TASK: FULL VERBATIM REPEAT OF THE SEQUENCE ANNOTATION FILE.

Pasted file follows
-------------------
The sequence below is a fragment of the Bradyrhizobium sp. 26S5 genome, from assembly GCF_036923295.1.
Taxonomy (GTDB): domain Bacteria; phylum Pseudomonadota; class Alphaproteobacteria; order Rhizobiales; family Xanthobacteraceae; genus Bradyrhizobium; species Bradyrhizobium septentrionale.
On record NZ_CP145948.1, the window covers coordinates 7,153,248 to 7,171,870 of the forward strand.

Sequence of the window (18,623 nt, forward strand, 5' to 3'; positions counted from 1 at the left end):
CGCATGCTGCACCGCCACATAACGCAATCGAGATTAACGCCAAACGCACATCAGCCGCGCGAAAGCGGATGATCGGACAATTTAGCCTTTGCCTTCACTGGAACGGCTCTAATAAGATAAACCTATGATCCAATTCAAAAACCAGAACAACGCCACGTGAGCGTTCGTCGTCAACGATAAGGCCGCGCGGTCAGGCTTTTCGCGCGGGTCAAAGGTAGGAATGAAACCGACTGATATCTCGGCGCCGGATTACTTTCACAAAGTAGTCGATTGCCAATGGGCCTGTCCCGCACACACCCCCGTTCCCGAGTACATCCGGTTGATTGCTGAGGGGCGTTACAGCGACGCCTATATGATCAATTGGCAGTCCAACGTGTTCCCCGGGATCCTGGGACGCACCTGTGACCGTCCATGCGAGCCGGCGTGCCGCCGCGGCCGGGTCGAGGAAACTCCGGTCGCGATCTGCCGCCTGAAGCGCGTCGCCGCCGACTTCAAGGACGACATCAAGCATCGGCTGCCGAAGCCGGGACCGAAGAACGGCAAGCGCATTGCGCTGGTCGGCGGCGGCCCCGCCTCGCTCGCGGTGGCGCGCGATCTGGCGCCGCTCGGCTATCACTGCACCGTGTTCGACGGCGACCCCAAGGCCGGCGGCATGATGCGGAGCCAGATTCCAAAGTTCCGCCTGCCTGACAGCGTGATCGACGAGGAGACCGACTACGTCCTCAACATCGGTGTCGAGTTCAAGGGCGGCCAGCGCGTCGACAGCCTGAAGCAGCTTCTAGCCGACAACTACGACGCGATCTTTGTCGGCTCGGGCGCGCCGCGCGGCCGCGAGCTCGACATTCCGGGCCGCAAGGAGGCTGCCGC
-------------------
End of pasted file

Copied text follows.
The sequence below is a fragment of the Bradyrhizobium sp. 26S5 genome, from assembly GCF_036923295.1.
Taxonomy (GTDB): domain Bacteria; phylum Pseudomonadota; class Alphaproteobacteria; order Rhizobiales; family Xanthobacteraceae; genus Bradyrhizobium; species Bradyrhizobium septentrionale.
On record NZ_CP145948.1, the window covers coordinates 7,153,248 to 7,171,870 of the forward strand.

Sequence of the window (18,623 nt, forward strand, 5' to 3'; positions counted from 1 at the left end):
CGCATGCTGCACCGCCACATAACGCAATCGAGATTAACGCCAAACGCACATCAGCCGCGCGAAAGCGGATGATCGGACAATTTAGCCTTTGCCTTCACTGGAACGGCTCTAATAAGATAAACCTATGATCCAATTCAAAAACCAGAACAACGCCACGTGAGCGTTCGTCGTCAACGATAAGGCCGCGCGGTCAGGCTTTTCGCGCGGGTCAAAGGTAGGAATGAAACCGACTGATATCTCGGCGCCGGATTACTTTCACAAAGTAGTCGATTGCCAATGGGCCTGTCCCGCACACACCCCCGTTCCCGAGTACATCCGGTTGATTGCTGAGGGGCGTTACAGCGACGCCTATATGATCAATTGGCAGTCCAACGTGTTCCCCGGGATCCTGGGACGCACCTGTGACCGTCCATGCGAGCCGGCGTGCCGCCGCGGCCGGGTCGAGGAAACTCCGGTCGCGATCTGCCGCCTGAAGCGCGTCGCCGCCGACTTCAAGGACGACATCAAGCATCGGCTGCCGAAGCCGGGACCGAAGAACGGCAAGCGCATTGCGCTGGTCGGCGGCGGCCCCGCCTCGCTCGCGGTGGCGCGCGATCTGGCGCCGCTCGGCTATCACTGCACCGTGTTCGACGGCGACCCCAAGGCCGGCGGCATGATGCGGAGCCAGATTCCAAAGTTCCGCCTGCCTGACAGCGTGATCGACGAGGAGACCGACTACGTCCTCAACATCGGTGTCGAGTTCAAGGGCGGCCAGCGCGTCGACAGCCTGAAGCAGCTTCTAGCCGACAACTACGACGCGATCTTTGTCGGCTCGGGCGCGCCGCGCGGCCGCGAGCTCGACATTCCGGGCCGCAAGGAGGCTGCCGC